A Csp_P non-live air-dried preparation was generated by using the method ‘nonlive_1’ in a previously described protocol43. In brief, live Csp_P were inoculated onto 400 cm2 Luria Bertani agar plates and then cultured at 30 °C for 2 days. The plates were covered in Luria Bertani broth and incubated for a further 5 days at room temperature. The liquid phase was then removed, and the Csp_P biofilm was collected and air dried before being crushed to a fine powder with a mortar and pestle. The ‘biofilm’ is the bacterial cell growth and debris on the agarose plates after 7 days of growth. It is not a direct growth on the solid agarose surface, since liquid media was added prior to the 7 days growth (see Fig. 1 in Caragata et al.43). This preparation contains the insecticidal factor(s) that is/are currently being investigated. This Csp_P powder was stored at 4 °C and used in the assays described below.

Diet assays

The artificial diet used in this research for WCR was an improved diet described by Huynh et al.61. The NCR artificial diet was developed specifically for NCR62 and the SCR diet was purchased from Frontier Agricultural Sciences (Newark, DE). Rootworm egg sterilization and assays were conducted using methodology similar to that in Ludwick et al.57. The Csp_P was diluted in sucrose (50 mg/ml, pH 8.8; 99% purity, MP Biomedicals, Inc., Solon, OH) and six concentrations (1.25; 2.5; 5; 10; 20; and 40 µg/cm2) plus sucrose alone as control, were prepared in 2-fold dilutions. Sucrose was used in the assays as dilutant because buffers used with Bt proteins (e.g. sodium carbonate/bicarbonate or sodium citrate) usually exhibit some degree of growth inhibition in diet assays, and preliminary assays documented that Csp_P diluted in 20 mM of sodium carbonate/bicarbonate buffer, pH 10.0, gave results similar to those for sucrose. For the NCR assays, two additional higher Csp_P concentrations were added (80 and 160 µg/cm2), since 40 µg/cm2 caused ~ 20% mortality; for SCR, one additional concentration (320 µg/cm2) was added. The assays were performed in 96-well plates (Costar, Corning Incorporated, Corning, NY; model # 3596). Briefly, 200 µl of artificial diet was poured per well using multi-channel dispenser pipette (Eppendorf Repeater Plus/8 Pipette; No. 022264109, Eppendorf, Hamburg, Germany) and allowed to dry. Twenty microliters of each concentration were dispensed per well using an automatic multi-channel pipette (model # 89134-746, VWR International, Radnor, PA) and allowed to dry in a fume hood for ~ 1 h. One, < 24 h old, neonate larva was transferred per well using a fine paint brush. The plates were sealed with an adhesive 96-well cover (Excel Scientific, Inc., Victorville, CA; Model # TSS-RTQ-100) and one hole was punched per well using a # 0 insect pin for gas exchange. The assays were performed in duplicate, with five replicates (plates) per trial for a total of 10 replicates. Each replicate represented the average measurement of eight insects per concentration. Mortality and the number of larvae that reached the second instar were recorded after 7 days. Surviving larvae from each concentration were collected in 0.5 ml centrifuge tubes containing 70% ethanol. After removing the excess of ethanol, tubes were placed in the oven (Binder Inc., Bohemia, NY; model 115) at 65 °C for at least 48 h, and dry weight was recorded using a Sartorius Cubis ultra-micro scale (Sartorius Corporate, Göttingen, Germany; Model # MSU 6.6S-000-DM) to estimate the EC5063.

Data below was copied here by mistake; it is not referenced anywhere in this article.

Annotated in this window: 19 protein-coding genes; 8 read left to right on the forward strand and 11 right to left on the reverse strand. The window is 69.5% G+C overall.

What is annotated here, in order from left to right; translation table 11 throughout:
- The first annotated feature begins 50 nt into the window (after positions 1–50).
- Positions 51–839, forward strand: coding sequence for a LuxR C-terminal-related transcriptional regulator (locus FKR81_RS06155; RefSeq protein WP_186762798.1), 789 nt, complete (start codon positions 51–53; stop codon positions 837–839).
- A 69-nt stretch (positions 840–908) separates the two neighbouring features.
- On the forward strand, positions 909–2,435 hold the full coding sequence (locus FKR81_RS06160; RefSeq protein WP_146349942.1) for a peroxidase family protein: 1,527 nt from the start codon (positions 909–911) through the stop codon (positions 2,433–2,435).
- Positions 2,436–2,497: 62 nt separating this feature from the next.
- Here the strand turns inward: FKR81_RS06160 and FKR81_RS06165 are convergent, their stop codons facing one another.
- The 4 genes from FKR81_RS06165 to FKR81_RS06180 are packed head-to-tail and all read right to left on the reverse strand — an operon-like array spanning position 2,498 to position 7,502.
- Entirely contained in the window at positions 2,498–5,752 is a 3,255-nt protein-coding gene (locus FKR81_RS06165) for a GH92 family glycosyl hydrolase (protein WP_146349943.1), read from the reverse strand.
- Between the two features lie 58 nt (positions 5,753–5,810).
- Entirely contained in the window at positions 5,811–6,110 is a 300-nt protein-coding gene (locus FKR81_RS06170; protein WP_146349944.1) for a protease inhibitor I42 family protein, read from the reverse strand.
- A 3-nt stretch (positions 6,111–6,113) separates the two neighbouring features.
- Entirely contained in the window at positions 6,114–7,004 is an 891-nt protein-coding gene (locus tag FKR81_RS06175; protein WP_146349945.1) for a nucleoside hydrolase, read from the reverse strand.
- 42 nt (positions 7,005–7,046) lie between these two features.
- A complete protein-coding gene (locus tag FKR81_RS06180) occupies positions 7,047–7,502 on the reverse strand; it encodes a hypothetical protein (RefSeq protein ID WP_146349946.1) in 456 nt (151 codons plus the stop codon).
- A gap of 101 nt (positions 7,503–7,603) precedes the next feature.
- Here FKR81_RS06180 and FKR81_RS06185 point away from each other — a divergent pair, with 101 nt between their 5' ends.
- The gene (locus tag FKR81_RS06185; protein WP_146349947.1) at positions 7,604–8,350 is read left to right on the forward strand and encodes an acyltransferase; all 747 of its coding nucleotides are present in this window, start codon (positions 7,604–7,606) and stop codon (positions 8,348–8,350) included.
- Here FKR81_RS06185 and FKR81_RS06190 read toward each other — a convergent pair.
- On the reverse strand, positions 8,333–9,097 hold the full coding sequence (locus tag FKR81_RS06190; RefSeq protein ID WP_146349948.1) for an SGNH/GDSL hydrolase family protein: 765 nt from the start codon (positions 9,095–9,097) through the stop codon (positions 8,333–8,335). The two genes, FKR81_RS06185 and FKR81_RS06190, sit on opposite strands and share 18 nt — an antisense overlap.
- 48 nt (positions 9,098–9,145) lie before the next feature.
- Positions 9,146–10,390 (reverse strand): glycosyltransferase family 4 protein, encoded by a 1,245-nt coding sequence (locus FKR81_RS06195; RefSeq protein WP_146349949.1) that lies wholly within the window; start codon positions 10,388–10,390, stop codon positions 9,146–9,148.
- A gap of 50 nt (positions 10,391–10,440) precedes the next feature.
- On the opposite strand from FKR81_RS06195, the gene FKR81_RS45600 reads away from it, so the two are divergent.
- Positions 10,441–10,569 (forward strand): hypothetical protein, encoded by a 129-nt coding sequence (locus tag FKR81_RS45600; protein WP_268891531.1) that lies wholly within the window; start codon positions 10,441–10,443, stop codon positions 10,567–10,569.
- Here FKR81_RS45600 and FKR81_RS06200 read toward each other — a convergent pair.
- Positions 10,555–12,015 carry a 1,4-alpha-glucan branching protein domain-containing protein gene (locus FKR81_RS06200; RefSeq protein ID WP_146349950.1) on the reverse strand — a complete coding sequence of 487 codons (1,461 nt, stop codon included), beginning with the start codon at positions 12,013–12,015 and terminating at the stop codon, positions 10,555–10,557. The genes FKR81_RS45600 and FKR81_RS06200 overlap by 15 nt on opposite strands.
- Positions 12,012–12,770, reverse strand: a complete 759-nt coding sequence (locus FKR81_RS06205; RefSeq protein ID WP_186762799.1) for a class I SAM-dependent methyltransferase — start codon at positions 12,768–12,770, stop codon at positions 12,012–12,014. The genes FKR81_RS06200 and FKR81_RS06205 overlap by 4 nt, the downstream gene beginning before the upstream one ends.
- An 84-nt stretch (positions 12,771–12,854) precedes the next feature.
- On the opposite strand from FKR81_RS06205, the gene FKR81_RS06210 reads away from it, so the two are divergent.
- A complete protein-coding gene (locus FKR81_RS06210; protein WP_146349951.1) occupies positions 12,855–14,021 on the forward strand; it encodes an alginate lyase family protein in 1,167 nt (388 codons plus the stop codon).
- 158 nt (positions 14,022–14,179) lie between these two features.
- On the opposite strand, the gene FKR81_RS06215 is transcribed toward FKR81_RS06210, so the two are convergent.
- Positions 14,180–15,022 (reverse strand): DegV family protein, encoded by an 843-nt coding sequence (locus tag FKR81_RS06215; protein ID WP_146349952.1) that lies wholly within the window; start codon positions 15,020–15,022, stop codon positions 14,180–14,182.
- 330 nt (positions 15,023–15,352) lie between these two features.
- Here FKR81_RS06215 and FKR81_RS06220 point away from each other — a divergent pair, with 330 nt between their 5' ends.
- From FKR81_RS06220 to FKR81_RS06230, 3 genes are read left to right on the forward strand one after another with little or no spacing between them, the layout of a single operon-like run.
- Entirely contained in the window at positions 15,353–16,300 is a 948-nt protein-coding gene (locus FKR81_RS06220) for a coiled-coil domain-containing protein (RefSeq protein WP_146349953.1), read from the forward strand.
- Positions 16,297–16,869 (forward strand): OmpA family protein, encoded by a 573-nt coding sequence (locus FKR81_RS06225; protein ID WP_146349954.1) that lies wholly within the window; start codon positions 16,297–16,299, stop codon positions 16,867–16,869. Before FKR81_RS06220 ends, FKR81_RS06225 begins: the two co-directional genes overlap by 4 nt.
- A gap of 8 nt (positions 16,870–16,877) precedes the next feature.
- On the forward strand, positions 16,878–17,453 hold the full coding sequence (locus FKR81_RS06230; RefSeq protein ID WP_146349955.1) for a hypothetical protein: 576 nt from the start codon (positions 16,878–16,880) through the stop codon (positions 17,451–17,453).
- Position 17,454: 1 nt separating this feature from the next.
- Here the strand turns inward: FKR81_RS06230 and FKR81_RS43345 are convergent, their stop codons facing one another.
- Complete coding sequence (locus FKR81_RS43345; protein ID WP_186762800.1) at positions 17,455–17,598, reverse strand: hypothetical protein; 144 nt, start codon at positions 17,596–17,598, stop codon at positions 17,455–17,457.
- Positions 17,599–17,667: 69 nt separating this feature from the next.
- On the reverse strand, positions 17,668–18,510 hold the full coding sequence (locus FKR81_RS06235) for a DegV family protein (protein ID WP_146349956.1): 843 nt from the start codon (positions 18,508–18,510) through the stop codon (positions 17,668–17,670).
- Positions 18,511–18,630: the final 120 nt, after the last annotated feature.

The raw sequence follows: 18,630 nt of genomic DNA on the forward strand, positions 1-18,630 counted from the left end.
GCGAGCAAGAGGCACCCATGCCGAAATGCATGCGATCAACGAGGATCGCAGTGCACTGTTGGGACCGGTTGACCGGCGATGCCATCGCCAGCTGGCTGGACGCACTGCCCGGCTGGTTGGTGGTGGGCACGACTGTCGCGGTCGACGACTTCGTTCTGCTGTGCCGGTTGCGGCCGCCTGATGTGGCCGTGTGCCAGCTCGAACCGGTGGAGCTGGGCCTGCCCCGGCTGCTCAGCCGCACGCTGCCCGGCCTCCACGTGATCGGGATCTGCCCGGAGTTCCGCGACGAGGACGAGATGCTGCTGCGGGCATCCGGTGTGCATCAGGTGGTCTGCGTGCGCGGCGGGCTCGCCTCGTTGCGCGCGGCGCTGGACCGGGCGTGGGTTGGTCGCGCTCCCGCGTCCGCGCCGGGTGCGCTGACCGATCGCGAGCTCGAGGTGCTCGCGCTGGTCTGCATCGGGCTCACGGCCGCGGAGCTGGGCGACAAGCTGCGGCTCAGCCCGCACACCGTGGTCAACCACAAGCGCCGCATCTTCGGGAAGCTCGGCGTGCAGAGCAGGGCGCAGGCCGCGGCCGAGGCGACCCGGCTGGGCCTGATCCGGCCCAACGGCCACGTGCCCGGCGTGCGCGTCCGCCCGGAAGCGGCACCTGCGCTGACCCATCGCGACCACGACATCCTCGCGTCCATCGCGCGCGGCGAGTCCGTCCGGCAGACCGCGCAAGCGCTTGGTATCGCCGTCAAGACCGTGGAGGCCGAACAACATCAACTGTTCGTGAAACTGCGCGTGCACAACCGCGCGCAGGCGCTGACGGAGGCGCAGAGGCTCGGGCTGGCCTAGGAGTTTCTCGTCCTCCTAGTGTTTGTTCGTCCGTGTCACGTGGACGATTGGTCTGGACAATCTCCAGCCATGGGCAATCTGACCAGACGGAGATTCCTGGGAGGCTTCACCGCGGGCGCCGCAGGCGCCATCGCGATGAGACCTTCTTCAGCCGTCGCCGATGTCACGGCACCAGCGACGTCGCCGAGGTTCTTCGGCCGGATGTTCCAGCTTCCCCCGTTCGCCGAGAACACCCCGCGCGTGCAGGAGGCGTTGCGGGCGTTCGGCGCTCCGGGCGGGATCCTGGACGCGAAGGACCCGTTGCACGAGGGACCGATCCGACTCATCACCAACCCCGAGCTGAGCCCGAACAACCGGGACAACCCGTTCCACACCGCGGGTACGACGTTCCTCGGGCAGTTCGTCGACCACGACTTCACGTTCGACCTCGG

Histology of exposed and non-exposed WCR larvae

WCR-Texas larvae were exposed to either 80 µg/cm2 of Csp_P diluted in 50 mg/ml of sucrose or to sucrose alone for 72 h in 96-well plates containing artificial diet, similar as described for diet assays. Larvae were collected after 72 h and placed in 1.5 ml centrifuge tubes containing FAA (50% ethyl alcohol, 5% glacial acetic acid and 10% formaldehyde) for 14 h at 4 °C. Larvae were dehydrated sequentially in a graded ethanol/xylene series and infiltrated with paraffin as described in Kim and Krishnan64. Paraffin-embedded larvae were sectioned with a microtome to a thickness of 5 µm and were stained with hematoxylin and eosin. Images of stained larvae sections were acquired to visualize the midgut region and were obtained at 10 × and 40 × with a Leica DM5500B widefield microscope (Leica Microsystems, Buffalo Grove, IL, USA) equipped with a Leica DFC290 color camera.

Statistical analysis

The mortality (as a percentage) and the percentage of larvae reaching second instar were calculated by dividing the number of surviving or second instar larvae, respectively, by the total number of larvae transferred to the plates for each treatment. The LC50 and MIC50 data were generated using PROC PROBIT with Distribution = Logistic in SAS 9.4 (SAS Institute, Cary, NC). For LC50 and MIC50, the number of dead larvae and the number of larvae that reached the second instar, respectively, were used in the analysis to generate the values. Average larval weight was recorded as the pooled larval weight/number of surviving larvae in each treatment. A nonlinear regression model using PROC NLIN in SAS 9.4 was adopted to generate the EC50 values by using dry weight data, following the methods described in Marçon et al.65. Control mortality in all plates was < 7%.